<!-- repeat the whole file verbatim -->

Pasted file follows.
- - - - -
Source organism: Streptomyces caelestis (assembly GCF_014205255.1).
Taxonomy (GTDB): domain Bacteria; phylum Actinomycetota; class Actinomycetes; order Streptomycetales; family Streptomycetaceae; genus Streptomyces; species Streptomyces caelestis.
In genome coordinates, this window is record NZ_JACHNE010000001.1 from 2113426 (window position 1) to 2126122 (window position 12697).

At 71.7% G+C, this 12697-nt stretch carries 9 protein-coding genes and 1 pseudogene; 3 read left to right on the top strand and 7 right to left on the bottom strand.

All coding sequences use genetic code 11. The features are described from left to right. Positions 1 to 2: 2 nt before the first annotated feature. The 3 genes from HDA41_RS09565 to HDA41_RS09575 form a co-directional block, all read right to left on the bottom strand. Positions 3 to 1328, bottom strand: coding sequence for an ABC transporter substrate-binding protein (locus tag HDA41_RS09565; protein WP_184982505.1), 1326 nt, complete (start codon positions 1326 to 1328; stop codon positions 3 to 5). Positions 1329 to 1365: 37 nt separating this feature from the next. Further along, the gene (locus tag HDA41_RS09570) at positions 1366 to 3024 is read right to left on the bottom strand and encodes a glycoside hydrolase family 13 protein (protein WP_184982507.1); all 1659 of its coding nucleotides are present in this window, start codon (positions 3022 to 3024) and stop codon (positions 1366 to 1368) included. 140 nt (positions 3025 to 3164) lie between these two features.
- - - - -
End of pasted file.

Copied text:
Source organism: Streptomyces caelestis (assembly GCF_014205255.1).
Taxonomy (GTDB): domain Bacteria; phylum Actinomycetota; class Actinomycetes; order Streptomycetales; family Streptomycetaceae; genus Streptomyces; species Streptomyces caelestis.
In genome coordinates, this window is record NZ_JACHNE010000001.1 from 2113426 (window position 1) to 2126122 (window position 12697).

At 71.7% G+C, this 12697-nt stretch carries 9 protein-coding genes and 1 pseudogene; 3 read left to right on the top strand and 7 right to left on the bottom strand.

All coding sequences use genetic code 11. The features are described from left to right. Positions 1 to 2: 2 nt before the first annotated feature. The 3 genes from HDA41_RS09565 to HDA41_RS09575 form a co-directional block, all read right to left on the bottom strand. Positions 3 to 1328, bottom strand: coding sequence for an ABC transporter substrate-binding protein (locus tag HDA41_RS09565; protein WP_184982505.1), 1326 nt, complete (start codon positions 1326 to 1328; stop codon positions 3 to 5). Positions 1329 to 1365: 37 nt separating this feature from the next. Further along, the gene (locus tag HDA41_RS09570) at positions 1366 to 3024 is read right to left on the bottom strand and encodes a glycoside hydrolase family 13 protein (protein WP_184982507.1); all 1659 of its coding nucleotides are present in this window, start codon (positions 3022 to 3024) and stop codon (positions 1366 to 1368) included. 140 nt (positions 3025 to 3164) lie between these two features.